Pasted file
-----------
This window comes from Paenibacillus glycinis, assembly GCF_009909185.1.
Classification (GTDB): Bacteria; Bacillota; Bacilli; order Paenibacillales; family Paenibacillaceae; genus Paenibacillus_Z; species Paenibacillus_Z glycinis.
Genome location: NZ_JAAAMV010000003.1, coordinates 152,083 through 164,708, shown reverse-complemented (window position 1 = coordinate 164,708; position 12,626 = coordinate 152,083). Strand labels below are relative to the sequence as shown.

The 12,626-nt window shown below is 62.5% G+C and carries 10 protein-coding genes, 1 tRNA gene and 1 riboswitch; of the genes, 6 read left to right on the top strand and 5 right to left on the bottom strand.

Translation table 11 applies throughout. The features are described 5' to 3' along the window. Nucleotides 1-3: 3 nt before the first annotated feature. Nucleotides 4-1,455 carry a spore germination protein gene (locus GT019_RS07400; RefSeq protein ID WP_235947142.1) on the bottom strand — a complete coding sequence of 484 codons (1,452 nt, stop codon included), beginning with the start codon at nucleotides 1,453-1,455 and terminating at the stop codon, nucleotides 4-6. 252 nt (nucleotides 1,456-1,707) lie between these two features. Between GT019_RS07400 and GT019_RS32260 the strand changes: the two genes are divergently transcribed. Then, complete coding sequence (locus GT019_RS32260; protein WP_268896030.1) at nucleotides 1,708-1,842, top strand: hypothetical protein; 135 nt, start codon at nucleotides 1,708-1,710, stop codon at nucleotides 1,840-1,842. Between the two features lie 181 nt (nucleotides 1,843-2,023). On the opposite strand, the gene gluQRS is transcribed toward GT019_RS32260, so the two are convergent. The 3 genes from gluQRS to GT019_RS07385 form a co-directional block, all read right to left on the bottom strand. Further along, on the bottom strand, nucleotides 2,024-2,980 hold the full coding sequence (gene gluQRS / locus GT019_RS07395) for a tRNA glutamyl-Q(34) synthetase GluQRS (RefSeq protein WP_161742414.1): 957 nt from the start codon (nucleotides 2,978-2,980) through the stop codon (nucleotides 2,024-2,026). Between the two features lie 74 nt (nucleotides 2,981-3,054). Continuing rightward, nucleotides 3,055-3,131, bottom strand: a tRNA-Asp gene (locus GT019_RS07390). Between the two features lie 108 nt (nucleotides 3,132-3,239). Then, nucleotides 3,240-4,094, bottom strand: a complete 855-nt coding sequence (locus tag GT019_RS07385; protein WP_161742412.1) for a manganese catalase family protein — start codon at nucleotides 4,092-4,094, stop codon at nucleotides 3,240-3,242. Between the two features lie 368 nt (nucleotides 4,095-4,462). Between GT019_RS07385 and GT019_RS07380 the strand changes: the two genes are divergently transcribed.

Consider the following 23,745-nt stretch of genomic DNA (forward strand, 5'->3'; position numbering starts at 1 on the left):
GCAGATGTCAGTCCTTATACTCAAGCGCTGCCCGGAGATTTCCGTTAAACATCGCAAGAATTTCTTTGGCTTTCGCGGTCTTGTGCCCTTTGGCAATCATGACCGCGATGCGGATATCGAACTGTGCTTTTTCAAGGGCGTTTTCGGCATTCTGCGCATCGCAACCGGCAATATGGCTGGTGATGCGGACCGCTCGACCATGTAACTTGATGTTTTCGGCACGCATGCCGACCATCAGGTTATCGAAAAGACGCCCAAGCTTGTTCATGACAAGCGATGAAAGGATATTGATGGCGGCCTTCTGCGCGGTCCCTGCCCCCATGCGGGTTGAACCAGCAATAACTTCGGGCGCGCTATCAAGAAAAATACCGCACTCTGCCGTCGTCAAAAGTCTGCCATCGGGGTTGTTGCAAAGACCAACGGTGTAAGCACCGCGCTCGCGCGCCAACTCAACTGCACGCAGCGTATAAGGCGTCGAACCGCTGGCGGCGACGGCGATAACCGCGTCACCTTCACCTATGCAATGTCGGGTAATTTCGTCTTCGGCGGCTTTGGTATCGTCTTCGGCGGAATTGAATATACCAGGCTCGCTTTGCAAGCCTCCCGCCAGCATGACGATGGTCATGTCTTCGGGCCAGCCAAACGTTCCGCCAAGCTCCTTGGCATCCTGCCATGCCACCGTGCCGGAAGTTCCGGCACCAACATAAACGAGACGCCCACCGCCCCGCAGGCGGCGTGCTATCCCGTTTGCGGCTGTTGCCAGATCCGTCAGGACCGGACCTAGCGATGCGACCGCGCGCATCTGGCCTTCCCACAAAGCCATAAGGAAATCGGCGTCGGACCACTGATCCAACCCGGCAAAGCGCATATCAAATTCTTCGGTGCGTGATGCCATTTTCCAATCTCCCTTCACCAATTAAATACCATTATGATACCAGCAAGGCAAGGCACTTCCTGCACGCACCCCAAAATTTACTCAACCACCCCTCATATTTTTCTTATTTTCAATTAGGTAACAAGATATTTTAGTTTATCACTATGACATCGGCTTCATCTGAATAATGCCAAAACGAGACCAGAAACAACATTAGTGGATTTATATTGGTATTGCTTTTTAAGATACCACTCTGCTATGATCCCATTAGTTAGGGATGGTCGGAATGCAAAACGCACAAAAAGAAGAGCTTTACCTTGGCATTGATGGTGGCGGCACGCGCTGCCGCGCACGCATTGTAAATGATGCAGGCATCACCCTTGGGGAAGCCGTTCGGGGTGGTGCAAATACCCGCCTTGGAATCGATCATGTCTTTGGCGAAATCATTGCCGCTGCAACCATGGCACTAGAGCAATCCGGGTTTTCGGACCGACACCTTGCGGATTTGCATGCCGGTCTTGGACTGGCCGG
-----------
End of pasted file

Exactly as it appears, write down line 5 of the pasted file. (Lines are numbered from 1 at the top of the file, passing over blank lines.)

Translation table 11 applies throughout. The features are described 5' to 3' along the window. Nucleotides 1-3: 3 nt before the first annotated feature. Nucleotides 4-1,455 carry a spore germination protein gene (locus GT019_RS07400; RefSeq protein ID WP_235947142.1) on the bottom strand — a complete coding sequence of 484 codons (1,452 nt, stop codon included), beginning with the start codon at nucleotides 1,453-1,455 and terminating at the stop codon, nucleotides 4-6. 252 nt (nucleotides 1,456-1,707) lie between these two features. Between GT019_RS07400 and GT019_RS32260 the strand changes: the two genes are divergently transcribed. Then, complete coding sequence (locus GT019_RS32260; protein WP_268896030.1) at nucleotides 1,708-1,842, top strand: hypothetical protein; 135 nt, start codon at nucleotides 1,708-1,710, stop codon at nucleotides 1,840-1,842. Between the two features lie 181 nt (nucleotides 1,843-2,023). On the opposite strand, the gene gluQRS is transcribed toward GT019_RS32260, so the two are convergent. The 3 genes from gluQRS to GT019_RS07385 form a co-directional block, all read right to left on the bottom strand. Further along, on the bottom strand, nucleotides 2,024-2,980 hold the full coding sequence (gene gluQRS / locus GT019_RS07395) for a tRNA glutamyl-Q(34) synthetase GluQRS (RefSeq protein WP_161742414.1): 957 nt from the start codon (nucleotides 2,978-2,980) through the stop codon (nucleotides 2,024-2,026). Between the two features lie 74 nt (nucleotides 2,981-3,054). Continuing rightward, nucleotides 3,055-3,131, bottom strand: a tRNA-Asp gene (locus GT019_RS07390). Between the two features lie 108 nt (nucleotides 3,132-3,239). Then, nucleotides 3,240-4,094, bottom strand: a complete 855-nt coding sequence (locus tag GT019_RS07385; protein WP_161742412.1) for a manganese catalase family protein — start codon at nucleotides 4,092-4,094, stop codon at nucleotides 3,240-3,242. Between the two features lie 368 nt (nucleotides 4,095-4,462). Between GT019_RS07385 and GT019_RS07380 the strand changes: the two genes are divergently transcribed.